Material derived from articles written by Bryan Christie, Health Correspondent for The Scotsman newspaper

Drugs derived from primitive sea creatures dredged up from waters of the Caribbean are being used for the first time in the world on cancer patients in Scotland. The sponge-like organisms produce powerful compounds which have been shown in laboratory research to combat a range of human cancers. Now the first trials have started on patients at the Western General hospital in Edinburgh in a move which, if successful, could lead to a weapon being created in the continuing battle against cancer. It is part of a £6.5 million investment being made by the Imperial Cancer Research Fund over the next five years in research at Edinburgh University’s department of clinical oncology at the hospital.

A Spanish company, Pharma Mar, has developed a drug, Ecteinascidin 743, from a creature called Ecteinascidia turbinata, part of a family of sponge like-organisms called tunicates found on the roots of mangrove trees or shrubs that lie along the coast of warm water Caribbean islands. Sea squirts, as they are more commonly known, are bag-like with two small openings out of which water is squirted in fine jets. Such organisms cannot move and have to protect themselves. They have developed poisons which they release into the water around them if they are under threat. It is these toxins which are being developed to fight human cancer.

Professor John Smyth, who leads the unit, said: “He hoped the drug would prove useful in small cell lung cancer, melanoma and breast cancer. It has a potency and an order of magnitude greatly different from the compounds we already use.” The first trials taking place at the moment will cover a group of about two dozen patients for whom other treatments have been unsuccessful. These are designed to test the safety of the drugs and determine any side effects.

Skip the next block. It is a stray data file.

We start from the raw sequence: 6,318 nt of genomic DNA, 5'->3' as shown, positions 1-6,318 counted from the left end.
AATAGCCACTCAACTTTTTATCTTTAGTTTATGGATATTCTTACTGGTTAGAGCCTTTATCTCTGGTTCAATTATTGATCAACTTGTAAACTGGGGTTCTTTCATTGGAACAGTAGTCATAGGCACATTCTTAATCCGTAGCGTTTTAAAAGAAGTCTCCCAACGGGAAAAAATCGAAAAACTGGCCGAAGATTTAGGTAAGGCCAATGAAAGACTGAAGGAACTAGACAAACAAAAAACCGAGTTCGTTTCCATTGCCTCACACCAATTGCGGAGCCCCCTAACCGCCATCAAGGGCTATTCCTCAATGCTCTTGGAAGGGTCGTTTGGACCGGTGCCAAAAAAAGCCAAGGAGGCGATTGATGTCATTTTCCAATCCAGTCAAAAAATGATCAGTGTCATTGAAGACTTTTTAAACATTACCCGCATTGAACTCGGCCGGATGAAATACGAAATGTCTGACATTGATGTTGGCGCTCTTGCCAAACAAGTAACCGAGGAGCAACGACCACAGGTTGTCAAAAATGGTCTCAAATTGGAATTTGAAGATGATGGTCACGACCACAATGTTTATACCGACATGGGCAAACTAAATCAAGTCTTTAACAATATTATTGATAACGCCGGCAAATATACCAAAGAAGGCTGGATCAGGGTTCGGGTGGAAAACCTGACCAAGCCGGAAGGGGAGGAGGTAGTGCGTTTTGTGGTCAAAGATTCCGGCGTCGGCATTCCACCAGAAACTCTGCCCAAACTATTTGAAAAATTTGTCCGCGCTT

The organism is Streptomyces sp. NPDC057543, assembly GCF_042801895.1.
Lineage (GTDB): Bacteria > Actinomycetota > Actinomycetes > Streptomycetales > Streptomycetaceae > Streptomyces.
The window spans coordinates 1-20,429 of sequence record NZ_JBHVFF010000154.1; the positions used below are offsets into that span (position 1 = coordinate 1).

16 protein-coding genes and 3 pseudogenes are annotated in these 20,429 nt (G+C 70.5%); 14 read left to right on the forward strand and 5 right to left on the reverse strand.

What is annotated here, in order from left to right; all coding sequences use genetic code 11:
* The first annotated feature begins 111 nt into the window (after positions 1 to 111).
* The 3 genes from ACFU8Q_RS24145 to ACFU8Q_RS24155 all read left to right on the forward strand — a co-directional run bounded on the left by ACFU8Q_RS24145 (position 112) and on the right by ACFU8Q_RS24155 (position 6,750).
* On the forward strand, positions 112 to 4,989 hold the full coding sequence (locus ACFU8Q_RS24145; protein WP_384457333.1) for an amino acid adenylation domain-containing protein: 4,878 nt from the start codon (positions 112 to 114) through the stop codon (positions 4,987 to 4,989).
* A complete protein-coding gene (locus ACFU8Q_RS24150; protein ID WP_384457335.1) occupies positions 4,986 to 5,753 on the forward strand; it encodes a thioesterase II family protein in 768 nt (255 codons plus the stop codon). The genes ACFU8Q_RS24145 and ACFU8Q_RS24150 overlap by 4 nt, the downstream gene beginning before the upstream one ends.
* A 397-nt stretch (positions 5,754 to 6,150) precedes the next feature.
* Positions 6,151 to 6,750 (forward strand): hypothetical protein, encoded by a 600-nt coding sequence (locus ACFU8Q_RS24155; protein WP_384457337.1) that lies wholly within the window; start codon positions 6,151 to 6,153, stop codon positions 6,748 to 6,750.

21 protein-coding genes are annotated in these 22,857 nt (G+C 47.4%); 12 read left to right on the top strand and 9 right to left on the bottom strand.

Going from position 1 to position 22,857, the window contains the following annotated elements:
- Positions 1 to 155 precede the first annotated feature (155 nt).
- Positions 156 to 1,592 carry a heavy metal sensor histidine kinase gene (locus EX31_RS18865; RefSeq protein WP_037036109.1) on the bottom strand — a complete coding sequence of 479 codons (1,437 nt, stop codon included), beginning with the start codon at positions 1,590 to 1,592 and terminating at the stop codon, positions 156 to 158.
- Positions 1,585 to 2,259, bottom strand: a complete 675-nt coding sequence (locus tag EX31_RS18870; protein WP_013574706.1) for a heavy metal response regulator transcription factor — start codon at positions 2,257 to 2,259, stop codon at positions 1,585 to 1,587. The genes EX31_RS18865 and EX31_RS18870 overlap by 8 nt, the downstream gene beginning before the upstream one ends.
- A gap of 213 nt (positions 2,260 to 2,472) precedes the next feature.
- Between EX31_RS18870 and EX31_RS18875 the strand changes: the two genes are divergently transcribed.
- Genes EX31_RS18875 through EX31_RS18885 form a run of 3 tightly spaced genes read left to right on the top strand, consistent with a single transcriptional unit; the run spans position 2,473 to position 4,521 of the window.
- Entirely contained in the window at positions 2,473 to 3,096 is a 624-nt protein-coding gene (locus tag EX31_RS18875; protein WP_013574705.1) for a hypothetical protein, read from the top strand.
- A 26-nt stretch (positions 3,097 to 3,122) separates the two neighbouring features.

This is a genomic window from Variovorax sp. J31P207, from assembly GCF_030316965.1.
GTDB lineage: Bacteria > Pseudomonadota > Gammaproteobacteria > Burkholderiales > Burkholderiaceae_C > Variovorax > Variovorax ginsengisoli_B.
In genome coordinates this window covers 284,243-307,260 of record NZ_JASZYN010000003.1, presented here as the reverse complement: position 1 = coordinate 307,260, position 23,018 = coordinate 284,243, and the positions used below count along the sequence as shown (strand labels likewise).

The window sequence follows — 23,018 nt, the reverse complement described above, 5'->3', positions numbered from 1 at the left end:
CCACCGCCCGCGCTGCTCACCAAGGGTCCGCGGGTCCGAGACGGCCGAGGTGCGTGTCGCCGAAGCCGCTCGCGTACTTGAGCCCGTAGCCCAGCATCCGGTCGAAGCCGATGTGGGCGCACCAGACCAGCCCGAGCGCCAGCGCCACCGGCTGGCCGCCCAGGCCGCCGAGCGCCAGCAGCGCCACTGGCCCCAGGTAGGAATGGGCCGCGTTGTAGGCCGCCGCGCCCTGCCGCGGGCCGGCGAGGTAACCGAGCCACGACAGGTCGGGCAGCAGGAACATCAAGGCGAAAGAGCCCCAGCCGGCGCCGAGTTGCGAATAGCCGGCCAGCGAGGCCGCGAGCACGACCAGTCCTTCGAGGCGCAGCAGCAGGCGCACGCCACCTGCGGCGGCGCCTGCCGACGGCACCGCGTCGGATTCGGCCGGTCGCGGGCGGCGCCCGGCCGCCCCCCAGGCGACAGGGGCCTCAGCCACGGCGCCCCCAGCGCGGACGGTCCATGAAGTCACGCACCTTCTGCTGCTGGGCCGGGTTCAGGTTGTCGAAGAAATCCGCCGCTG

The Edinburgh unit is also to investigate the effects of another group of compounds known as dolastatins - a different group of unique substances extracted from the seahare Dolabella auricularia found in the Indian Ocean. These have also shown potential in the laboratory but have yet to be tested in patients.

Most of the anti-cancer drugs available are synthetic chemicals but increasing interest is being shown in what the natural world has to offer. Edinburgh was one of a number of centres around the world involved in testing drugs derived from the yew tree. These have since been licensed and are being used to help in the treatment of ovarian and breast cancer.

Potential for over-exploitation

Marine scientists are now going to spectacular lengths - and depths - to find cures for what ails humankind. “No matter how creative a chemist can be ... nature is much more creative,” says Dr Shirley Pomponi, the director of biomedical marine research at the Harbor Branch Oceanographic Institution, a leading United States ocean research group. The peculiarities of predators, pressure and salinity prod sea organisms to manufacture unique toxic chemicals for self-defence. Creation of these chemicals, known as “natural products”, mimics the manufacture by coffee plants of caffeine, which scientists think is created as a pesticide.

Medical science has long sought radical remedies in the world’s rainforests. Yet biomedical exploration of the oceans, which cover 70 per cent of the earth’s surface, is in its infancy. Scientists have catalogued perhaps 10,000 marine organisms, the barest fraction of what may lie in the depths. Already scientists have isolated a series of compounds called topsentins that may become a treatment for arthritis and a chemical called discodermolide that works against breast and ovarian cancer.

One of the most promising sea chemicals is found in the previously mentioned sea squirt from which Pharma Mar has already developed a drug. But its promise illustrates a troubling aspect of marine-based drugs - mass production. It takes a tonne of sea squirts to produce a gram of the chemical compound, stirring fears of over-harvesting of wild organisms. Another difficulty is that the search for new marine compounds can be a long and financially perilous quest, says Bill Fenical, of the Scripps Institution of Oceanography, near San Diego, California. Most drugs take at least ten years from discovery to production, during which the compound could be overtaken by better drugs or fail due to late-developing side effects. “It is really risky. It has big potential profits but big potential losses,” says Fenical.